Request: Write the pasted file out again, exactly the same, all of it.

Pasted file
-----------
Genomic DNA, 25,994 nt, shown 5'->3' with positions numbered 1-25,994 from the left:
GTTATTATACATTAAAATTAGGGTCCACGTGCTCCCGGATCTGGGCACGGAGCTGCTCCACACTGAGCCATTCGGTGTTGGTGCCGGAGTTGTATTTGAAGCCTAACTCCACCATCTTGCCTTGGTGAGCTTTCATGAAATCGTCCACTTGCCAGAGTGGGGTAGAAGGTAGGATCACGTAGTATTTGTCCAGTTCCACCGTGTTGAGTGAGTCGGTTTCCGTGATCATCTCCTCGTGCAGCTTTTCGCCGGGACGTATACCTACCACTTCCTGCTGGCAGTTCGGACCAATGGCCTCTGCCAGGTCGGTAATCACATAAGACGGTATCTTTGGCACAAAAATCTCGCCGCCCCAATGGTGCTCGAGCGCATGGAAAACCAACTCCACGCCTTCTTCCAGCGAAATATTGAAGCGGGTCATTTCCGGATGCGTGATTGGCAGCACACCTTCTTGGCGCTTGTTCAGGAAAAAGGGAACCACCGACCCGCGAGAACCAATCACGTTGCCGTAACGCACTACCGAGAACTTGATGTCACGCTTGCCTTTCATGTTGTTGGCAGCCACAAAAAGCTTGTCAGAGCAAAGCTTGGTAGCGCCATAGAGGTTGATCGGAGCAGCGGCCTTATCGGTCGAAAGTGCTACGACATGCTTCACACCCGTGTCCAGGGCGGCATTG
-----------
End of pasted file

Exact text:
Genomic DNA, 25,994 nt, shown 5'->3' with positions numbered 1-25,994 from the left:
GTTATTATACATTAAAATTAGGGTCCACGTGCTCCCGGATCTGGGCACGGAGCTGCTCCACACTGAGCCATTCGGTGTTGGTGCCGGAGTTGTATTTGAAGCCTAACTCCACCATCTTGCCTTGGTGAGCTTTCATGAAATCGTCCACTTGCCAGAGTGGGGTAGAAGGTAGGATCACGTAGTATTTGTCCAGTTCCACCGTGTTGAGTGAGTCGGTTTCCGTGATCATCTCCTCGTGCAGCTTTTCGCCGGGACGTATACCTACCACTTCCTGCTGGCAGTTCGGACCAATGGCCTCTGCCAGGTCGGTAATCACATAAGACGGTATCTTTGGCACAAAAATCTCGCCGCCCCAATGGTGCTCGAGCGCATGGAAAACCAACTCCACGCCTTCTTCCAGCGAAATATTGAAGCGGGTCATTTCCGGATGCGTGATTGGCAGCACACCTTCTTGGCGCTTGTTCAGGAAAAAGGGAACCACCGACCCGCGAGAACCAATCACGTTGCCGTAACGCACTACCGAGAACTTGATGTCACGCTTGCCTTTCATGTTGTTGGCAGCCACAAAAAGCTTGTCAGAGCAAAGCTTGGTAGCGCCATAGAGGTTGATCGGAGCAGCGGCCTTATCGGTCGAAAGTGCTACGACATGCTTCACACCCGTGTCCAGGGCGGCATTG